if there was a way to use some of the savings that would be generated to build housing and keep rents down, that would save more money to go on paying off the deficit, or doing something else.

    in terms of mobility out of the stock, i would repeat what i said to you earlier this month and urge you to seriously consider right-to-invest to replace right-to-buy. on top of that i agree that the issue of making better use of the stock is crucial. the thing is that councils already have some tools on this, many just don’t use them or market schemes aggressively enough. but some form of national cbl might help here too.

    the fundamental problem for areas of high need is the availability of land. if you were to ease some of the restrictions in the south east then the private sector could provide some serious assistance through s106. there’s also the old chestnut of vat on brownfield development and community land auctions for greenfield sites.

    i hope this helps, and if what is being reported is inaccurate please do write something on lib dem voice, or elsewhere, clarifying the situation.

  • @ Andrew Stunell

    There is a growing refrain from Lib Dem ministers that members have misunderstood this or that Coalition policy. Maybe this shows that any distinctive Lib Dem message is being lost. At our local meetings members wonder if our MPs have always understood Coalition policy! We are being called to account by our voters for saying one thing and doing another. People do understand that we are a minority partner but they do not understand or like the cheerleading of every Conservative policy as if it was our own.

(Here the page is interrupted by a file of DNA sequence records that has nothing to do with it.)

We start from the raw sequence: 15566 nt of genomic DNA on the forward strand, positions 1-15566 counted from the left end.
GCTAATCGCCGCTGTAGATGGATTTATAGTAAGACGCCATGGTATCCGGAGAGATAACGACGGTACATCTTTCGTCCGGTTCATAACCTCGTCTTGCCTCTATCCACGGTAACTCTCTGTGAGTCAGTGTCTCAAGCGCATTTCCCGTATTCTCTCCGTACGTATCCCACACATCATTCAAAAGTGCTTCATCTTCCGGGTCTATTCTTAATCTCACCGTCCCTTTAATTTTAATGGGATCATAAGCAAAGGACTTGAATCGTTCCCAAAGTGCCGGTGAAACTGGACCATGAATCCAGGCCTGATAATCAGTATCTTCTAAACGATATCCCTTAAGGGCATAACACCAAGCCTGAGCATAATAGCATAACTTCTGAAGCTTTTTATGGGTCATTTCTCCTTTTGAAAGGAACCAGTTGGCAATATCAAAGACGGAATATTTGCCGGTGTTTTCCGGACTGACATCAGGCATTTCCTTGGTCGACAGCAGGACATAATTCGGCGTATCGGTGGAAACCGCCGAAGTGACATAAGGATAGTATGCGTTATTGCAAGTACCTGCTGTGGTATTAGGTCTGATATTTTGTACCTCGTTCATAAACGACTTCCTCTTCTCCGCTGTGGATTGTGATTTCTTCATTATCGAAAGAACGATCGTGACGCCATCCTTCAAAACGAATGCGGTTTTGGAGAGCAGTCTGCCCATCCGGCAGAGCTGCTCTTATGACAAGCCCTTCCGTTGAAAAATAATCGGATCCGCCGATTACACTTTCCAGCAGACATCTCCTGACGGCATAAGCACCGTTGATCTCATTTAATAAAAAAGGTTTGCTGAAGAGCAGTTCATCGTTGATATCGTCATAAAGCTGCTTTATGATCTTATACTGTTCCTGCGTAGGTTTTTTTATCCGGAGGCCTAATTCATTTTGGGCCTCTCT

• Dominic Curran 21st Oct '10 - 9:59am

    Firstly, may i say thank you to everyone who has commented here. Comments have been well-informed, civilised, intelligent and done with a spirit of debate that warms my libdem cockles.

    @ Andrew Stunnell

    As Patrick Murray said, thank you very much for enagaging with the debate here. Any MP – let alone CLG Minister – willing to take the time and effort to do so is to be welcomed and applauded.

    having said that, let’s look at your claims:

    1. “What’s wrong with building more social houses this year than in any year under Labour?” – according to the HCA, some 55,000 affordable homes were started in the year ending 31 March 2010, 39,000 of which were for social rent (http://www.homesandcommunities.co.uk/statistics). Housing completions in that year were 31,000. Presumably the latter is your target to beat? If you are building 150,000 homes in a five year parliament, isn’t that 30,000 per aunnum? This is lower than either housing starts or housing completions in the last year of the Labour Government (although higher than in any previous year). So i don’t think the claim really stands up. Isofar as it does, it does so barely, just like a 0.01% increase in the NHS budget keeps the Tory promise to increase the NHS budget. It keeps the letter of the promise but not really the spirit.

    2. Labour record on building social housing was, in any event, pitiful. So being slightly better than pititful is not really something to get too excited about. Although it is preferable to ‘worse than pitiful’.